George Pocock

Inventor

1796 – 1843

12

Who was George Pocock?

George Pocock was an English schoolteacher and inventor of the "Charvolant", a kite-drawn carriage.

Pocock was interested in kites from an early age, and experimented with pulling loads using kite power, gradually progressing from small stones to planks and large loads. He taught at a school in Prospect Place, Bristol and continued his experiments with his pupils. By 1820 he had determined that in combination they could support considerable weight and began experimenting with man-lifting kites. In 1824, he used a 30-foot kite with a chair rig to lift his daughter, Martha over 270 feet into the air. Later the same year and continuing to use his family as subjects, he lifted his son to the top of a cliff outside Bristol; his son briefly dismounted from the chair at the top of the 200-foot cliff and then concluded the test by releasing a clip on the kite line which allowed him to slide down the line in the chair and return to earth.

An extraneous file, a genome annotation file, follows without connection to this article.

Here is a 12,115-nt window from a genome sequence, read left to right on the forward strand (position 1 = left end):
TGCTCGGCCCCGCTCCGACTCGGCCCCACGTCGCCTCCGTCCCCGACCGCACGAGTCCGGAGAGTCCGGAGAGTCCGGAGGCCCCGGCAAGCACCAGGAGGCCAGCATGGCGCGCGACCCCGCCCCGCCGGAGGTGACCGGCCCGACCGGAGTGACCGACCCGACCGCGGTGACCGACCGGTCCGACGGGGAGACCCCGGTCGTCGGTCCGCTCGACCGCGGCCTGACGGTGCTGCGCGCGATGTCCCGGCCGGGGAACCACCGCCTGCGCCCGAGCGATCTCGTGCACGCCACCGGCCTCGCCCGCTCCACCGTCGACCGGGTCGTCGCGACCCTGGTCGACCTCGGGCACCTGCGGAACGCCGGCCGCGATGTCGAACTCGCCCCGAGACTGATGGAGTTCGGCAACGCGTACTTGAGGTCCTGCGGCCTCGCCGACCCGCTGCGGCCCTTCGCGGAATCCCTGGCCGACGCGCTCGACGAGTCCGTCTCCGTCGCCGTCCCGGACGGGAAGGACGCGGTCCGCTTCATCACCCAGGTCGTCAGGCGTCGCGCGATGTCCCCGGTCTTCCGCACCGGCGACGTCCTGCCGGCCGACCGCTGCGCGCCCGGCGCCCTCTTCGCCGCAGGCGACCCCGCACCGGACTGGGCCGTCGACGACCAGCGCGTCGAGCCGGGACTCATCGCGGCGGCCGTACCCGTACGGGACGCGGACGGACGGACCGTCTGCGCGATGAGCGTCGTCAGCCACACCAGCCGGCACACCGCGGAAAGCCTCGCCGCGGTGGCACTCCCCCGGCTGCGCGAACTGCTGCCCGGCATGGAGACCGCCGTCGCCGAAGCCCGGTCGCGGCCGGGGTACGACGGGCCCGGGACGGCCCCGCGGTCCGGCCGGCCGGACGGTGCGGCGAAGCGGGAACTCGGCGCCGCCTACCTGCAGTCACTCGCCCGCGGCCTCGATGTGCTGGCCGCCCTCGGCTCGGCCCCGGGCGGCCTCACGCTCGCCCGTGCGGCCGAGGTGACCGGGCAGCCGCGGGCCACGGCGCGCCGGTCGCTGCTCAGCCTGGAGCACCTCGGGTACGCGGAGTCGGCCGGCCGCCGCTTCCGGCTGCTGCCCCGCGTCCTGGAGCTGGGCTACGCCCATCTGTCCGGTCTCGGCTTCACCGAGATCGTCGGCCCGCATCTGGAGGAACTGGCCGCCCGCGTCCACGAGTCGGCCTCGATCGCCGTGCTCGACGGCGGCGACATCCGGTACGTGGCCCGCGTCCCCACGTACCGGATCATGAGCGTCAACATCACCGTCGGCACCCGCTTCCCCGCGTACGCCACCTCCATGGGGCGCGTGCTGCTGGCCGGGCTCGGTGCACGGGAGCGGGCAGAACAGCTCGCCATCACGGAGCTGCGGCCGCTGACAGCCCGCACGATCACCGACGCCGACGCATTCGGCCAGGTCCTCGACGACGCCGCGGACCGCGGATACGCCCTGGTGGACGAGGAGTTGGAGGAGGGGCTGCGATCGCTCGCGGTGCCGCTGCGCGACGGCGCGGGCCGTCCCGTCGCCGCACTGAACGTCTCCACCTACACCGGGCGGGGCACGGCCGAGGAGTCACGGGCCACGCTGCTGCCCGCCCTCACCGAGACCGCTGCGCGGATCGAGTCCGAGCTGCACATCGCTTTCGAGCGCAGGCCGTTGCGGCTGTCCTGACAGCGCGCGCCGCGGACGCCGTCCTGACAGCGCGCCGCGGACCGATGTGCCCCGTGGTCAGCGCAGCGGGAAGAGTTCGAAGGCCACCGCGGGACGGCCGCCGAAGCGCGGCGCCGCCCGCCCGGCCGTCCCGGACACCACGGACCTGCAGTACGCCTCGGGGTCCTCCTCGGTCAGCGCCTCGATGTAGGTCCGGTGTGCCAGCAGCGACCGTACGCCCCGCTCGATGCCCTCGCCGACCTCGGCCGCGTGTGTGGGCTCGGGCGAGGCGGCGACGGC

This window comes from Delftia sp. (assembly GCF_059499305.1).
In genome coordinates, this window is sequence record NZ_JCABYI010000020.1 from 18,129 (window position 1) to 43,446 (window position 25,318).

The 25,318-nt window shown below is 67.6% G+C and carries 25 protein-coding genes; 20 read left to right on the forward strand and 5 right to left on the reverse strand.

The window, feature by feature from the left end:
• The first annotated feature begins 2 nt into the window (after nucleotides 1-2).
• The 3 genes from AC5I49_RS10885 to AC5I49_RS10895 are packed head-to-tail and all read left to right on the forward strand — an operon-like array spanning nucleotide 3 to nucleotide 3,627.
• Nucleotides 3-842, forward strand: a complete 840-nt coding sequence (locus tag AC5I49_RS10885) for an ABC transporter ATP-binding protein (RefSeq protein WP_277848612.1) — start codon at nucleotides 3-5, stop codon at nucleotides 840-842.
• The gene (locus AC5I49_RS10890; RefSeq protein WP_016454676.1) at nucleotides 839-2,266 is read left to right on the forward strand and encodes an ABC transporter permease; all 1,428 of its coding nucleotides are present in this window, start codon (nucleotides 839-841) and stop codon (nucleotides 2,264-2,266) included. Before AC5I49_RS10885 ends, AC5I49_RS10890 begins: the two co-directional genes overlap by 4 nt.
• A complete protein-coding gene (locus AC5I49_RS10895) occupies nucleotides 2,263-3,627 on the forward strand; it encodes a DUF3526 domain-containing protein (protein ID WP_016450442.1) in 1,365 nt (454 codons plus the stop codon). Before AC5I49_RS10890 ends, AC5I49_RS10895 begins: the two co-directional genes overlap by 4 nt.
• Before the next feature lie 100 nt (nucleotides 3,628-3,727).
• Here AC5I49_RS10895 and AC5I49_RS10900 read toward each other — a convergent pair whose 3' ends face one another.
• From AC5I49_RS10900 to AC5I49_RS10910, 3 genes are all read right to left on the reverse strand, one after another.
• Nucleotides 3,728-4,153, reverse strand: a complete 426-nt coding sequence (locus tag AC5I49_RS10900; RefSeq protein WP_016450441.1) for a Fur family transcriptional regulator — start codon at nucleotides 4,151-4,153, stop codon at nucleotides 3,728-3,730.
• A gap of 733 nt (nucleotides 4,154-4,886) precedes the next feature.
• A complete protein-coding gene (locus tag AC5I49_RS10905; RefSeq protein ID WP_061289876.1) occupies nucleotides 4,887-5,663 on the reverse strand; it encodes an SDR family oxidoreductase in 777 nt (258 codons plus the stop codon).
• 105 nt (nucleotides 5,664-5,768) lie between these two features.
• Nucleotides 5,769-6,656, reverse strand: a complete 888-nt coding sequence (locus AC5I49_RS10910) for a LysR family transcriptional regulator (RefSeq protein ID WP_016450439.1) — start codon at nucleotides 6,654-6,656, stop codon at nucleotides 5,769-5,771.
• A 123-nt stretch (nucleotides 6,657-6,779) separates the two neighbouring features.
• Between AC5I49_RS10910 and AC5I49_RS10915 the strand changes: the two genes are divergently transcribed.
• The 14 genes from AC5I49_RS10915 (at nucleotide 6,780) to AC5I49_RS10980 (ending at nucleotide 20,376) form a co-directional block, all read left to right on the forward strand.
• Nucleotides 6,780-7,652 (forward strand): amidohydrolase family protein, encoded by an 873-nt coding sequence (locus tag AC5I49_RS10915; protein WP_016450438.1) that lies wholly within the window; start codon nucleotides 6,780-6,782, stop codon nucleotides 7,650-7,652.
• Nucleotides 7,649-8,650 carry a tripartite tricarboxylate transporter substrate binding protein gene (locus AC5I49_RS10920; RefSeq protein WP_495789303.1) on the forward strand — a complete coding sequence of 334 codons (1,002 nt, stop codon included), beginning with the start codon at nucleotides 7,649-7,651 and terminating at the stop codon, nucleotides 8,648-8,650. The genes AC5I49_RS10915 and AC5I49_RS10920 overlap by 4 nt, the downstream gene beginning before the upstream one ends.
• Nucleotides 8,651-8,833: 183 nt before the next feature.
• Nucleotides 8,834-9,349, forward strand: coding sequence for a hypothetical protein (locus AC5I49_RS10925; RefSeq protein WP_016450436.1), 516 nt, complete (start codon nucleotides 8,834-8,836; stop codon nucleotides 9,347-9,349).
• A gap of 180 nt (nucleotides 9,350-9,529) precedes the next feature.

Having concluded that kites were capable of lifting humans, he turned again to experimenting with them as a way of pulling loads, this time as a method of pulling vehicles. Using kites in various arrangements he determined that a small number of large kites were capable of pulling a carriage with passengers.

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Born
1796
Died
1843

Submitted
on July 23, 2013

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